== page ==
Battle of Hanover Court House: New York Times

Thomas' Legion
American Civil War HOMEPAGE
American Civil War
Causes of the Civil War : What Caused the Civil War
Organization of Union and Confederate Armies: Infantry, Cavalry, Artillery
Civil War Navy: Union Navy and Confederate Navy
American Civil War: The Soldier's Life
Civil War Turning Points
American Civil War: Casualties, Battles and Battlefields
Civil War Casualties, Fatalities & Statistics
Civil War Generals
American Civil War Desertion and Deserters: Union and Confederate
Civil War Prisoner of War: Union and Confederate Prison History
Civil War Reconstruction Era and Aftermath
American Civil War Genealogy and Research
Civil War
American Civil War Pictures - Photographs
African Americans and American Civil War History
American Civil War Store
American Civil War Polls
NORTH CAROLINA HISTORY
North Carolina Civil War History
North Carolina American Civil War Statistics, Battles, History
North Carolina Civil War History and Battles
North Carolina Civil War Regiments and Battles
North Carolina Coast: American Civil War
HISTORY OF WESTERN NORTH CAROLINA
Western North Carolina and the American Civil War
Western North Carolina: Civil War Troops, Regiments, Units
North Carolina: American Civil War Photos
Cherokee Chief William Holland Thomas
HISTORY OF THE CHEROKEE INDIANS
Cherokee Indian Heritage, History, Culture, Customs, Ceremonies, and Religion
Cherokee Indians: American Civil War
History of the Eastern Band of Cherokee Indian Nation
Cherokee War Rituals, Culture, Festivals, Government, and Beliefs
Researching your Cherokee Heritage
Civil War Diary, Memoirs, Letters, and Newspapers
American Civil War Store: Books, DVDs, etc.

The Battle of Hanover Court House: New York Times

The below article was a preliminary report published in a Richmond newspaper. The report was subsequently republished in New York via the New York Times. Republication, or reprinting, was common practice during the American Civil War. Furthermore, preliminary reports were often misleading and/or exaggerated.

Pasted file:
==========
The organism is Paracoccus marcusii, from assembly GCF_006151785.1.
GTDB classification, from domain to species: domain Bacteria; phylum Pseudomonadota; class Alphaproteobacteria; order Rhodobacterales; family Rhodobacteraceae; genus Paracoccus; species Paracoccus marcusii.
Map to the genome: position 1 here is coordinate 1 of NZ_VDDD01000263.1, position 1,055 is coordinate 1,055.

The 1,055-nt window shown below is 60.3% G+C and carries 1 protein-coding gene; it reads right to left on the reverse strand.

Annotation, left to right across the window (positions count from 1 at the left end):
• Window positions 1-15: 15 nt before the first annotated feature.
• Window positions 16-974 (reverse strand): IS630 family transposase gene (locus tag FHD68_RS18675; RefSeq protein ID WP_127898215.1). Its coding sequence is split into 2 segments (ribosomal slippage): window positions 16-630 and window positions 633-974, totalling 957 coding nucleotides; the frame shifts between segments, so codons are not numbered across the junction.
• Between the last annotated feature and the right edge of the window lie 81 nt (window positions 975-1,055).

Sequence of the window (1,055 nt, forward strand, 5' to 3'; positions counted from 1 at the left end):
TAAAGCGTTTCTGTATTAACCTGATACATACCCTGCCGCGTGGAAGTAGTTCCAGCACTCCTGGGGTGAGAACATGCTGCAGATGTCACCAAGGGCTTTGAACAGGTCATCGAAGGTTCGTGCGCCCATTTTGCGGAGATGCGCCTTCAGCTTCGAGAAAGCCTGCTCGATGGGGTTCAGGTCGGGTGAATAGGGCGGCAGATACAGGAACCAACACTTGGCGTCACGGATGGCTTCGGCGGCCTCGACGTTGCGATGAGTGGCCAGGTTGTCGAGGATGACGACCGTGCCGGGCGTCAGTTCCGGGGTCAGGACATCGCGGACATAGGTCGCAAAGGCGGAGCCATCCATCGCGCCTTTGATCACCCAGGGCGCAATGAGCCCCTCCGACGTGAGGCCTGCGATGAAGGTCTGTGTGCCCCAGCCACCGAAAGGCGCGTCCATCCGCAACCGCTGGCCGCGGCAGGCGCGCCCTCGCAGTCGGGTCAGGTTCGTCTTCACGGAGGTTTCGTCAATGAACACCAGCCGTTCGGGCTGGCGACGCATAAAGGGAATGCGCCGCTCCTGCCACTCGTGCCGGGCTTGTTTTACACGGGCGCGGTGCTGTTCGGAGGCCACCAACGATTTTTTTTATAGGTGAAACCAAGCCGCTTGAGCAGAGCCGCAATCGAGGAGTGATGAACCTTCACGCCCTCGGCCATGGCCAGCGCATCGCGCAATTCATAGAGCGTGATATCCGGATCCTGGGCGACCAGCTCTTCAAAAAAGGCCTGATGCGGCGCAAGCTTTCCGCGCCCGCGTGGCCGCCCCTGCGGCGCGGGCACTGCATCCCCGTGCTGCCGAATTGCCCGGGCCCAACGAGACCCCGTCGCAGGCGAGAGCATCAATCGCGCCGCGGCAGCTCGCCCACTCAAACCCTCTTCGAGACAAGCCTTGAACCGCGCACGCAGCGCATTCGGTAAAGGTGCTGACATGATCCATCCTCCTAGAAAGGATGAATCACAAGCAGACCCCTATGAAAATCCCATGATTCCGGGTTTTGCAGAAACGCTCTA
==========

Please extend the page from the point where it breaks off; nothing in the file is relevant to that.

THE FIGHT AT HANOVER COURT-HOUSE
                RICHMOND, Tuesday, May 27, 1862.
      A heavy skirmish occurred to-day, which lasted
from 1 to 7 this afternoon. The firing was heard here
from the direction of Hanover Court-House, and it is
believed to be in that vicinity. No particulars have
been received. The skirmish is believed in the city
to be prelude to a general engagement.
                              LATER.

      In the skirmish this afternoon, at Hanover Court-
House, the Twenty-fifth New-York and Twenty-eighth

 North Carolina were principally engaged. Eighty

Federals were killed and wounded, and sixty captured.

The prisoners have arrived here. The Confederate

 loss is only six or eight. Nothing has yet been heard

of the skirmish of attles station  [present-day Atlee,

 Hanover County, Virginia].

                      THE NEW YORK TIMES
                       Published: June 8, 1862

Site search Web search

Advance to:
 

Recommended Reading: Battle of Hanover Court House: Turning Point of the Peninsula Campaign, May 27, 1862 (Hardcover). Product Description: Researched from official reports as well as contemporary accounts, this is the first detailed look at the battle most widely known as Hanover Court House and Slash Church. Continued below...

The opening chapters set the stage for this crucial battle and outline the events that led up to May 27, 1862, and the high tide of the Peninsula Campaign. The book’s main focus is the series of battles that took place between the forces of Union V Corps commander Fitz John Porter and Confederate general Lawrence O’Bryan Branch. Photographs of the battle's central participants are included, along with appendices featuring the official reports of commanders and lists of casualties from both sides.

Return to American Civil War Homepage

Best viewed with Google Chrome

Google Safe.jpg